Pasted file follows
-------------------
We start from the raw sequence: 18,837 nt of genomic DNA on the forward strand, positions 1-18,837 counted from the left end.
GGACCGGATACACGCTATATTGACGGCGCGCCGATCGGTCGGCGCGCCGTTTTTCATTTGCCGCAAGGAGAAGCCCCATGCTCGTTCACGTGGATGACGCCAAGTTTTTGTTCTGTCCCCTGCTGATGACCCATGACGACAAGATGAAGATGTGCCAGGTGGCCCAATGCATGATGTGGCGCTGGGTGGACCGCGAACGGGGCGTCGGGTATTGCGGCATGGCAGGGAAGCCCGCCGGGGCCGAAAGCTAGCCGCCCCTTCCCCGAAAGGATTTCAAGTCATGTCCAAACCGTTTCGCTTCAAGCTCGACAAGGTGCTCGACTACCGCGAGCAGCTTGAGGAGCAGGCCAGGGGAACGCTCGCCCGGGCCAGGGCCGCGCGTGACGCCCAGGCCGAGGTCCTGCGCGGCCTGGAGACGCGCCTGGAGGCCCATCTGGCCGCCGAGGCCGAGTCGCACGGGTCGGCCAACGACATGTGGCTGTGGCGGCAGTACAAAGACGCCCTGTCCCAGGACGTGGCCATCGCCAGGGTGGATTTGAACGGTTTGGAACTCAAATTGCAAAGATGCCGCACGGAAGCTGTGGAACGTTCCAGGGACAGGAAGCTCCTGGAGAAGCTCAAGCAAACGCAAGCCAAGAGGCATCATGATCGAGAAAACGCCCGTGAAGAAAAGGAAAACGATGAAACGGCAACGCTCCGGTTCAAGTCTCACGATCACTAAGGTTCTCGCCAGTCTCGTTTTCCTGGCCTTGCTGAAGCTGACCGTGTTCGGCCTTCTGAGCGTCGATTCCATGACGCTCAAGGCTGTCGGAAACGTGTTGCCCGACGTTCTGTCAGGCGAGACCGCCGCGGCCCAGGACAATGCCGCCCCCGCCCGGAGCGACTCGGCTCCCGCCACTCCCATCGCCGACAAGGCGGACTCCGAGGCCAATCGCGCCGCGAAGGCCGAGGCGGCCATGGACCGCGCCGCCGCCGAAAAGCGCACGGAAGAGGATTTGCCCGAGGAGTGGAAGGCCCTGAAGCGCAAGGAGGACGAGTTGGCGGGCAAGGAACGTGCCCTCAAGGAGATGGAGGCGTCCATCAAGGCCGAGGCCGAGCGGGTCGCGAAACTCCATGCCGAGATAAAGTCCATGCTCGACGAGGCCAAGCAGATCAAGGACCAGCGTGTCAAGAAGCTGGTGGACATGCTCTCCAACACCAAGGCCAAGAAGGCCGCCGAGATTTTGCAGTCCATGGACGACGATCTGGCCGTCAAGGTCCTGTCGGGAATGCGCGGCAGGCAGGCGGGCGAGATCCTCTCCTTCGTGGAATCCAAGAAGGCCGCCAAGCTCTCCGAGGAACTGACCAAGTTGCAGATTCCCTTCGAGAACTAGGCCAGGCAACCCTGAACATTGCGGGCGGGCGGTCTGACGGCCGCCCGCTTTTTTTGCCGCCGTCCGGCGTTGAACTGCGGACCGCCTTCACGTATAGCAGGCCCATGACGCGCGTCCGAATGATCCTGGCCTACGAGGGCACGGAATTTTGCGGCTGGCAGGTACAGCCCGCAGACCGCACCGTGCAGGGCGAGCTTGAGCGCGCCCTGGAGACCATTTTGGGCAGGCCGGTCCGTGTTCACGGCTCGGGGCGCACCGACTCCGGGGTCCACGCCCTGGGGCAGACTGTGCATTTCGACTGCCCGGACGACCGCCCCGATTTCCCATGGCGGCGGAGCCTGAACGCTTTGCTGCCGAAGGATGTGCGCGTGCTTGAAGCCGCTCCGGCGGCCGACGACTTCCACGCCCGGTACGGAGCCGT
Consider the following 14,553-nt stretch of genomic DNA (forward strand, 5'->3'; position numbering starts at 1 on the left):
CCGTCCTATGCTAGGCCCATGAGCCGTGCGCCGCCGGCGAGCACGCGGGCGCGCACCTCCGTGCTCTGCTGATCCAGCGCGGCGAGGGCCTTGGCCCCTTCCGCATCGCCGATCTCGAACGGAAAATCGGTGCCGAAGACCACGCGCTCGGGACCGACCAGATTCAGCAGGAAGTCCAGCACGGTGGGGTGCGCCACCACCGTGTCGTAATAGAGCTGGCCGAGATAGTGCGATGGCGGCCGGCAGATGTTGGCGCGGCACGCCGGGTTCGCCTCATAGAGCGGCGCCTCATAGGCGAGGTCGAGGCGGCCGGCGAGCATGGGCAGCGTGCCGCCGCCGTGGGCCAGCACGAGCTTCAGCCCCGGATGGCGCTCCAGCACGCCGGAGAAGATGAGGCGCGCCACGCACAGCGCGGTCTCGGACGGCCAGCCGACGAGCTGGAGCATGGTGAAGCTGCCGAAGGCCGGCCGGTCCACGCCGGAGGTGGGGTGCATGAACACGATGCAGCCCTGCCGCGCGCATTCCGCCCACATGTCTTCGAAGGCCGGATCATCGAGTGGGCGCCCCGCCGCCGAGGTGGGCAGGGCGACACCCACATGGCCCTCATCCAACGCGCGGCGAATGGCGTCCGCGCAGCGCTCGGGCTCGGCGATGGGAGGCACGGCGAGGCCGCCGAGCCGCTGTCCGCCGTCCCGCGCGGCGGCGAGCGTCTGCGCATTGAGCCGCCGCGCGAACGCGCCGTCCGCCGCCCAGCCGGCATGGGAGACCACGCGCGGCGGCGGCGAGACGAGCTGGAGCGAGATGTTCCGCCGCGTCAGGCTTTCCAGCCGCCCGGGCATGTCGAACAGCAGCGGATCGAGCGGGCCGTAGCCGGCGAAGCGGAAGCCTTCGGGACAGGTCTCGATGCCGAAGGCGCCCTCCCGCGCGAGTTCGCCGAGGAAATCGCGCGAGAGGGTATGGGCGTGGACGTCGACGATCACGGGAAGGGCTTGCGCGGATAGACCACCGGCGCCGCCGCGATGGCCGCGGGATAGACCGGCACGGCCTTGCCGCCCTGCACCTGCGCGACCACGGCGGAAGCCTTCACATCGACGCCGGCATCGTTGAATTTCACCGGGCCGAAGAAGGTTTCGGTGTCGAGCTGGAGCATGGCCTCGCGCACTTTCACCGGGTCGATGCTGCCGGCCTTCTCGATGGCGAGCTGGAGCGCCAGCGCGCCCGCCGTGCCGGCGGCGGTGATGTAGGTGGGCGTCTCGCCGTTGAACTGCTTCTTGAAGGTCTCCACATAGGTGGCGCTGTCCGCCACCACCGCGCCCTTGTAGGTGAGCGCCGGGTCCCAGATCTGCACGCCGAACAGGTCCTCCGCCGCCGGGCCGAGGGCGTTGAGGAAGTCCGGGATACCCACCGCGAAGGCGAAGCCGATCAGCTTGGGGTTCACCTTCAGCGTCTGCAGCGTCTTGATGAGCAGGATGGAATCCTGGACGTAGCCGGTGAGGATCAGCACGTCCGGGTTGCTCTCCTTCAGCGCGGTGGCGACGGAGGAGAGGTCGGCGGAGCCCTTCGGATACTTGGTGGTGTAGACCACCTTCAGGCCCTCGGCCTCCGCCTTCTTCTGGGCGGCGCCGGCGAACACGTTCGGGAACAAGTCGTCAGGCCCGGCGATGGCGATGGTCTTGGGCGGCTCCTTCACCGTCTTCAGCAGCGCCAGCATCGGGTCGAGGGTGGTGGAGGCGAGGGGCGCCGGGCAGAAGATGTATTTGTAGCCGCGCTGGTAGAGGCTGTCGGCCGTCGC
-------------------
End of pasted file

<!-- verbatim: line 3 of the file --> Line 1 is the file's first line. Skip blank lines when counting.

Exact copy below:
Consider the following 14,553-nt stretch of genomic DNA (forward strand, 5'->3'; position numbering starts at 1 on the left):